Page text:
For three days last week my son B (3) was ill. Nothing serious, he was bright in himself, but enough to keep him from his mornings at nursery. Apart from the school runs that top and tail the day, I didn’t leave the house. I didn’t go outside the village boundary. That might sound limiting, but it was great.
One of the benefits of being a stay at home mum is that when a child is ill it doesn’t cause huge logistical problems, you can just go with it – and actually enjoy it. I lit the fire, made the house cosy, and enjoyed being at home. It was good to be forced to stop chasing around, to drop out of the world for a while. I noticed the autumn colours in the garden and brought some inside, putting berries in a jar. B, a great independent player, created fantastic wooden train tracks across the floor. J loved having a brother at home. They rolled a ball around the floor, giggling with each other. At 18 months J is interacting wonderfully with B; their relationship is a joy as they communicate through smiles and giggles.
I’m creating a picture of domestic bliss, but there was a problem: I couldn’t stop working. B said “mummy, will you play with me” and I answered “when I’ve finished these jobs”. But the jobs never seemed to end. What was I doing? Putting washing in the machine, hanging it out, folding it, ironing. Cooking meals and clearing them up. Cleaning the fire and laying it. Tidying up and sorting out. All the usual housework. Why couldn’t I just stop and enjoy playing with them?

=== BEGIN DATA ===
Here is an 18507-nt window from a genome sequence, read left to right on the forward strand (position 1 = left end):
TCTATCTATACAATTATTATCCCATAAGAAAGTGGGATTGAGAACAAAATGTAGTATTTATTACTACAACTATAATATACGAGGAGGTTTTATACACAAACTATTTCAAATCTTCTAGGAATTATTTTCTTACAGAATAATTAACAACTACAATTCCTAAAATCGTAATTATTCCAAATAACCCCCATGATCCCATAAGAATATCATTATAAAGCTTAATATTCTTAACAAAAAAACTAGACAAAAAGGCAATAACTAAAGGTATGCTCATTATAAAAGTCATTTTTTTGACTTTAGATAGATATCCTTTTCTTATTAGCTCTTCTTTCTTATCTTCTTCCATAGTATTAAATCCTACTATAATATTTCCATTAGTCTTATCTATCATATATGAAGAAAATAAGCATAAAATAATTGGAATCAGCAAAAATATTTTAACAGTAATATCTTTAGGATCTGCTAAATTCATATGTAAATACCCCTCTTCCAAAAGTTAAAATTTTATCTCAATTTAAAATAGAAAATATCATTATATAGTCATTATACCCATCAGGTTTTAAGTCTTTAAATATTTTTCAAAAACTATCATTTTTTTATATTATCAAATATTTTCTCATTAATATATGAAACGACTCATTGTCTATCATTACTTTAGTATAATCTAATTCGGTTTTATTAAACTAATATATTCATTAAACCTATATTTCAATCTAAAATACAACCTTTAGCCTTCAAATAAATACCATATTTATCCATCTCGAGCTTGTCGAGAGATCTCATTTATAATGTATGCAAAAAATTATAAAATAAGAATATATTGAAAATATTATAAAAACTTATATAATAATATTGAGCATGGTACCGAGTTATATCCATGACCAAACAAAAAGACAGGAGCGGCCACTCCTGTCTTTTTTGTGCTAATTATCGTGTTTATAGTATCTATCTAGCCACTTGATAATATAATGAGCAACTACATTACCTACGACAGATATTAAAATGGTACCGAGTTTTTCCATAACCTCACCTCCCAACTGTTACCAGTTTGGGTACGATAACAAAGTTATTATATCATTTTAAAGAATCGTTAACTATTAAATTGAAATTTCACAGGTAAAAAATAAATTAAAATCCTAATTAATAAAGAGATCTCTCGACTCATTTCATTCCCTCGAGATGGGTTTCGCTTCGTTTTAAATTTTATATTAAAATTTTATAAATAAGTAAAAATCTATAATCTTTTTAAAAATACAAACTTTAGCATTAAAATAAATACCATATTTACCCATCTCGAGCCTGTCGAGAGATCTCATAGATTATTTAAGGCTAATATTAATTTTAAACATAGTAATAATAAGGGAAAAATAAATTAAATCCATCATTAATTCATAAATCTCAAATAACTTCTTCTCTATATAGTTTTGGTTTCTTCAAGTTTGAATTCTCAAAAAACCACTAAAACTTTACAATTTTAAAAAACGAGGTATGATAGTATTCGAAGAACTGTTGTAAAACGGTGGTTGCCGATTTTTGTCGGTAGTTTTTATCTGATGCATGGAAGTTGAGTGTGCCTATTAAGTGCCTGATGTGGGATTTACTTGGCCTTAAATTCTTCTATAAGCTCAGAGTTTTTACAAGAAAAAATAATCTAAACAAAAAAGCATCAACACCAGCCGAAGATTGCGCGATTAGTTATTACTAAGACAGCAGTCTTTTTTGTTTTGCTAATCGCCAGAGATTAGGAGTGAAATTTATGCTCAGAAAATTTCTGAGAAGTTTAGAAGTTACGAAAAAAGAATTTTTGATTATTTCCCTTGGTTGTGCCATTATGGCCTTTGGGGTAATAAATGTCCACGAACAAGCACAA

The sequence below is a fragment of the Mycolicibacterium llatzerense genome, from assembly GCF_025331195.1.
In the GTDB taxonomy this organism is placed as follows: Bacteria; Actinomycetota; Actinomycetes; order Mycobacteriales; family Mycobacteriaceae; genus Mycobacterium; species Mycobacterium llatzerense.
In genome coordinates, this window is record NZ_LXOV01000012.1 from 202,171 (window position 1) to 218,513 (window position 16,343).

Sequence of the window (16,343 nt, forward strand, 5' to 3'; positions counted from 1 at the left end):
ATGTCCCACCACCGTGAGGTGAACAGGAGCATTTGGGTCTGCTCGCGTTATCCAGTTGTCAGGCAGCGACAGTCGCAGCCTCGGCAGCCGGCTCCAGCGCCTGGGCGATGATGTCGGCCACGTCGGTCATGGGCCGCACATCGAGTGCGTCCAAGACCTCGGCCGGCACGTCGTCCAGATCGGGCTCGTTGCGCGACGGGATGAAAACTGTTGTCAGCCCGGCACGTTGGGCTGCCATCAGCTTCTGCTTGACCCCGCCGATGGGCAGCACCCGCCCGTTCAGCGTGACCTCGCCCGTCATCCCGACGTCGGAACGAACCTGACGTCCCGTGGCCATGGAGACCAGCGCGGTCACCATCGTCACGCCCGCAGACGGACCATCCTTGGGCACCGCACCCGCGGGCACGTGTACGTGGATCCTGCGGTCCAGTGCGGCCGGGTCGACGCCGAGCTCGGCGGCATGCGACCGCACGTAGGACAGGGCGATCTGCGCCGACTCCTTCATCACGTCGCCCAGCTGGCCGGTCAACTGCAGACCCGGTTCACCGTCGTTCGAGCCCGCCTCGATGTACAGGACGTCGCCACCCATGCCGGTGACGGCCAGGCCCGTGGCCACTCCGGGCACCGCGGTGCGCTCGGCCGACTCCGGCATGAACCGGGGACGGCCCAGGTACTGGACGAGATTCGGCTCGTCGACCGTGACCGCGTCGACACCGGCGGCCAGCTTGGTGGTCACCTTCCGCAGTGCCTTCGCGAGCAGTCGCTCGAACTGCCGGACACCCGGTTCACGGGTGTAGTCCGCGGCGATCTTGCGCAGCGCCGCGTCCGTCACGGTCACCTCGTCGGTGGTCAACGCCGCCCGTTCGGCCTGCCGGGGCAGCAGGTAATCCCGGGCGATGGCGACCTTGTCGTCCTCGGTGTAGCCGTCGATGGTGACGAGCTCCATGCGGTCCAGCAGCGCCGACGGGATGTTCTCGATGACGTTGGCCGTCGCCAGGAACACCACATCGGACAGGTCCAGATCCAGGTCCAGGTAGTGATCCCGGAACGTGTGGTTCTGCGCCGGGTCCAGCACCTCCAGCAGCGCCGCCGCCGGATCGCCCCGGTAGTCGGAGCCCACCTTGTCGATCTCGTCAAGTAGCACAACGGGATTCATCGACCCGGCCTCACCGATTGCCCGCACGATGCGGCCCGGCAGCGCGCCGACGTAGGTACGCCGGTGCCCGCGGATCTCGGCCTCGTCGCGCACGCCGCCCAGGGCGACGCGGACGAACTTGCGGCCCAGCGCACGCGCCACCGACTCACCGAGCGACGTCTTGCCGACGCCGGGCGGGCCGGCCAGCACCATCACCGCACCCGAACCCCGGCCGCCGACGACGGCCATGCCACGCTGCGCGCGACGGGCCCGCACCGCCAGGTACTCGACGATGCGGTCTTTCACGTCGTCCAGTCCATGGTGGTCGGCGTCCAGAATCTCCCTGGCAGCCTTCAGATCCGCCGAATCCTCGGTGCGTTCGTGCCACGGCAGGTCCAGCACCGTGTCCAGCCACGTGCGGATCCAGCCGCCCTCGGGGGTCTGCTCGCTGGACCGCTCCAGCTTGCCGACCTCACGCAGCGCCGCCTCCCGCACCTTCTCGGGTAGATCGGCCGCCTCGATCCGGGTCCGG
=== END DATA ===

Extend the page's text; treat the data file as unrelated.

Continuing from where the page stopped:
The problem is that normally my day is segmented, carved up by deadlines and routine. I have to slot my chores into the increments of time available between school runs, nursery runs, J’s sleep and mealtimes. It was so tempting to grab the opportunity of clear hours between the school runs to catch up with all those jobs which don’t fit into my normal units of time.
Some things can be done together – I’ve been trying to tidy the garden ready for winter and B was been great at sweeping up leaves. But some things took me away from them, leaving them clamouring for my attention. On day two, aware of my absence, I sat and did puzzles with them. J leant across my lap and smiled up at me and B chatted and chatted about what he was doing, the pieces he was searching for, delighting in my attention. It was an important reminder of what being a mother can be about.
Blogging too can be a distraction, although I try to reserve that for the evenings when they are asleep. I feel many conflicting emotions about my writing-blogging-communicating obsession, but I do believe there are advantages. Reflecting on events and developing ideas is important mental therapy for me and thinking about and writing this post has made me focus on certain facts: That T is now 6, B soon 4 and J no longer a baby at 18 months. That they will grow out of these precious first years too quickly. That if I am not careful those unique opportunities will be lost in the endless round of chores. So I need to put a note on my “to do” list to stop and enjoy my family before they are all at school and there’s no daytime chatter left in the house to distract me from all those tasks (blogging included) which seem so endlessly important. It’s not realistic to play all the time – the washing has to be done and it’s my job to do it – but I don’t want to look back and think I processed my children through the years rather than properly appreciating them.